By: Nathaniel Yankson
THE INTERNATIONAL Institute of Information and Communication Technology, Penplusbytes, yesterday launched its Post-elections Intervention project, aimed at overcoming the challenges and problems, which militate against citizens and the media’s ability to hold elected public officials accountable for promises they make during elections in the country.
The project is part of the broader African Elections Project, established in the year 2008. It began in March this year and it is expected to end in March 2011.
According to Dr. Kwabena Riverson, the Chairman of the Board of Directors for Penplusbytes, the project also seeks to provide easy and accessible information on political promises and development plans of elected representatives to the public, create citizens awareness on development issues, and reduce acrimonious campaign messages, which seem to attack personalities, while urging them to focus on developmental issues.
For this reason, Penplusbytes mentioned the Accra Metropolitan Assembly (AMA) and the Tarkwa-Nsuaem Municipal Assembly as the two geographic areas for the pilot study of this project.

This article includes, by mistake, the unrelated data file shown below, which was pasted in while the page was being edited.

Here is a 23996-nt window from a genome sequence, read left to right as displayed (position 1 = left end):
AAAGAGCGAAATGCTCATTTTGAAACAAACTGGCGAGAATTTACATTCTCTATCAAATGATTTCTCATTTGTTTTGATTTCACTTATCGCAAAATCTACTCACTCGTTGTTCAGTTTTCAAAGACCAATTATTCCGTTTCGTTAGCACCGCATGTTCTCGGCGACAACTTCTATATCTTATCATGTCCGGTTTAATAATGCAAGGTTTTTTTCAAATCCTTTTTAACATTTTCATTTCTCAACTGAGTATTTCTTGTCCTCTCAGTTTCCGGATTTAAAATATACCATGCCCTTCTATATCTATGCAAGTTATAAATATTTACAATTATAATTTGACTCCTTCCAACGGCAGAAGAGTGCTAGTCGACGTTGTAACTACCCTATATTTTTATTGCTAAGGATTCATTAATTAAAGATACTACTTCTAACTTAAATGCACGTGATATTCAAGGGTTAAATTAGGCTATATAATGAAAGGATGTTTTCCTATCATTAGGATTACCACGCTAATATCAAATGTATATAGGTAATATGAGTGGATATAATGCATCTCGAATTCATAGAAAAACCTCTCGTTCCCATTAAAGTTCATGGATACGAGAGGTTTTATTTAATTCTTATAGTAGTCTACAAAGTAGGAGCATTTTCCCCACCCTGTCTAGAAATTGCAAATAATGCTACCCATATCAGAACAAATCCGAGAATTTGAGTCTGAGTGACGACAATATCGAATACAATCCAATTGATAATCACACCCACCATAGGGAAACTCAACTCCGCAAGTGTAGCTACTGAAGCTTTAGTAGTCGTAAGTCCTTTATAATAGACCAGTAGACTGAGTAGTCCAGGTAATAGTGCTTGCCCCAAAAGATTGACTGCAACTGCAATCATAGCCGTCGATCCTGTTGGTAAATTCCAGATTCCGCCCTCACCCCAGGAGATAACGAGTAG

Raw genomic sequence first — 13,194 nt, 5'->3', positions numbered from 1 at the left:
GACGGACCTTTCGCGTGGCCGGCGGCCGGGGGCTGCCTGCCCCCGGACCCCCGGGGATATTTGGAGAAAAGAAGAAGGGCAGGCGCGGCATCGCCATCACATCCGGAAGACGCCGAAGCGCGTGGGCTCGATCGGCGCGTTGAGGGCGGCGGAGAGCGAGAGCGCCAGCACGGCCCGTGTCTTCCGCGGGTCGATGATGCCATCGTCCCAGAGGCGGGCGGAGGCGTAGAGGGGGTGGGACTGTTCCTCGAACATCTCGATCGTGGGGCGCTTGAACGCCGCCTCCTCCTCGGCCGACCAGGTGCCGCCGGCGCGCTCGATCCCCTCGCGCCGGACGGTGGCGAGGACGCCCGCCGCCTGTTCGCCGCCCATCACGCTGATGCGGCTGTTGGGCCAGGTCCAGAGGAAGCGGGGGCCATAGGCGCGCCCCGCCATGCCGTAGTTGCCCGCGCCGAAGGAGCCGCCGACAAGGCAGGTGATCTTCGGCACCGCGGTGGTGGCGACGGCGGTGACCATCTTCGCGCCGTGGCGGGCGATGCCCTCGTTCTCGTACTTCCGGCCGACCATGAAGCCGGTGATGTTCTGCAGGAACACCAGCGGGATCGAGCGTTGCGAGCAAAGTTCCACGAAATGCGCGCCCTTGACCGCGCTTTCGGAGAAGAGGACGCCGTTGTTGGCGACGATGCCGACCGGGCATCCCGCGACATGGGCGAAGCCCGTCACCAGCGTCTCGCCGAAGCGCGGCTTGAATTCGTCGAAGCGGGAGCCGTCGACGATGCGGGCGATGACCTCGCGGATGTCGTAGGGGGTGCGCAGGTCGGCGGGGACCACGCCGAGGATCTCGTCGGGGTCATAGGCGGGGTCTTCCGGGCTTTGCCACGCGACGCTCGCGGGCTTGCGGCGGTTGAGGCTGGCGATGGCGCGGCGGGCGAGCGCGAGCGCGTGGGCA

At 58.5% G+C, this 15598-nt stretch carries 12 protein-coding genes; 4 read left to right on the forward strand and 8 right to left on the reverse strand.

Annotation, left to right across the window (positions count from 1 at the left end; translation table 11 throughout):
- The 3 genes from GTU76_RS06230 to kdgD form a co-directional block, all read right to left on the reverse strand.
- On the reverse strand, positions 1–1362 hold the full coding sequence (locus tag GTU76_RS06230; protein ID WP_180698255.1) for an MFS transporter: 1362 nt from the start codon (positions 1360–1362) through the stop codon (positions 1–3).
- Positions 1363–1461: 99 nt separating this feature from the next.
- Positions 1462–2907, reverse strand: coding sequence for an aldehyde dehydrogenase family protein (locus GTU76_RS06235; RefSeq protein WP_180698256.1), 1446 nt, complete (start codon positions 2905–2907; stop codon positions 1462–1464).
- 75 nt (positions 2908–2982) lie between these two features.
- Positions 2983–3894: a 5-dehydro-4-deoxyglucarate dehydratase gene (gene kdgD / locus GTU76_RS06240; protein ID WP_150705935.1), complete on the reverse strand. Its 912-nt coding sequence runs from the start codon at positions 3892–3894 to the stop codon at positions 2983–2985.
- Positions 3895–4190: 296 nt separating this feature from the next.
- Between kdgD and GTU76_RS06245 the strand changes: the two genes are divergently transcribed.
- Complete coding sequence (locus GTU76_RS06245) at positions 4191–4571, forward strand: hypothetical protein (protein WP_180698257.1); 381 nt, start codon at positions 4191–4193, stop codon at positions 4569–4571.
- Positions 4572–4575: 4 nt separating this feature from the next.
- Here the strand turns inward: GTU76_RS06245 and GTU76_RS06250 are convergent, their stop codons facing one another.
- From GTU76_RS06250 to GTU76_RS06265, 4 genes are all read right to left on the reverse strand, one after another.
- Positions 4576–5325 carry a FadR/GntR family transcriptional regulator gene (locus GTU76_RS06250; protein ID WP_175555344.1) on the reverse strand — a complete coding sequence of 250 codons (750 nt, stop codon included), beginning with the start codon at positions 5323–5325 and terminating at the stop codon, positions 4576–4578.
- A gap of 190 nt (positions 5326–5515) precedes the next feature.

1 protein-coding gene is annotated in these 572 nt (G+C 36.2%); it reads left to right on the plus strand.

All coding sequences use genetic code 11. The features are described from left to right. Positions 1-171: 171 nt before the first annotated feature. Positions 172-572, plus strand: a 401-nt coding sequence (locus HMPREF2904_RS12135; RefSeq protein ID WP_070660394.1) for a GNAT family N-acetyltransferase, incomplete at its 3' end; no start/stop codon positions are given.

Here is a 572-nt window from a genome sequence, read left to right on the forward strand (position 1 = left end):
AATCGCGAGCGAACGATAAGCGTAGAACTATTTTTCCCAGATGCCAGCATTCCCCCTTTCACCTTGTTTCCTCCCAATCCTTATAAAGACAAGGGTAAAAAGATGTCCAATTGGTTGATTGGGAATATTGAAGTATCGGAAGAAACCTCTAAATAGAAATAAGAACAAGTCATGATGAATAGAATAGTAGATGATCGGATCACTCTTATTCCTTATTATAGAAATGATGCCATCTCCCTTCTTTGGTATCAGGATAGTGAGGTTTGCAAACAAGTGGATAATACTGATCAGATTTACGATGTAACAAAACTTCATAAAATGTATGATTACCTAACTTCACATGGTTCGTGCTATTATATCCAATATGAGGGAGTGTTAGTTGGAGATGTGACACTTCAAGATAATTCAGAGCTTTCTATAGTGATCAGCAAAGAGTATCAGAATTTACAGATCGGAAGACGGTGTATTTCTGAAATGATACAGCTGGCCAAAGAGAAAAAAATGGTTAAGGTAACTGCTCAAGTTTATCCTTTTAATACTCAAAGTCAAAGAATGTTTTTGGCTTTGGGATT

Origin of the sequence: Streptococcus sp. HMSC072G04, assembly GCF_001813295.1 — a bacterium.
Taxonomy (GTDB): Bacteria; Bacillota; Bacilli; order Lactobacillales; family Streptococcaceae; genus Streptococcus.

The project activities would include developing a media guide for journalists, organize Face-to-Face fora, establishing online space for debate and knowledge sharing, and live reports from Parliament, and many more.
The selected assemblies, he added, would enable the project to track records of local government and political performance towards the development agenda of the nation.
Dr. Riverson explained that the project uses various sources of information, including the President’s Sessional address, Budget statements, Parliamentary question time, statements by the President and sector Ministers, as reported by the media, to track the developmental issues promised by the elected officials during any given electioneering campaign period.
Others are statements and publications by the World Bank and the International Monetary Fund (IMF), while gathering other information from research officers on the field.
This project is being undertaken by a coalition of Civil Society Organizations like the Ghana
Journalists Association, Centre for Democratic Congress, the African University College of Communication, and sponsored by the Open Society Initiative for West Africa (OSIWA).
A book on how journalists would cover post-elections in the country was also unveiled. It is titled – “Because Accountability Counts: A journalist’s guide to post-elections in Ghana.”
It has an overview of the country’s post-elections periods, governance, legislative issues, political parties and their manifestos, et al.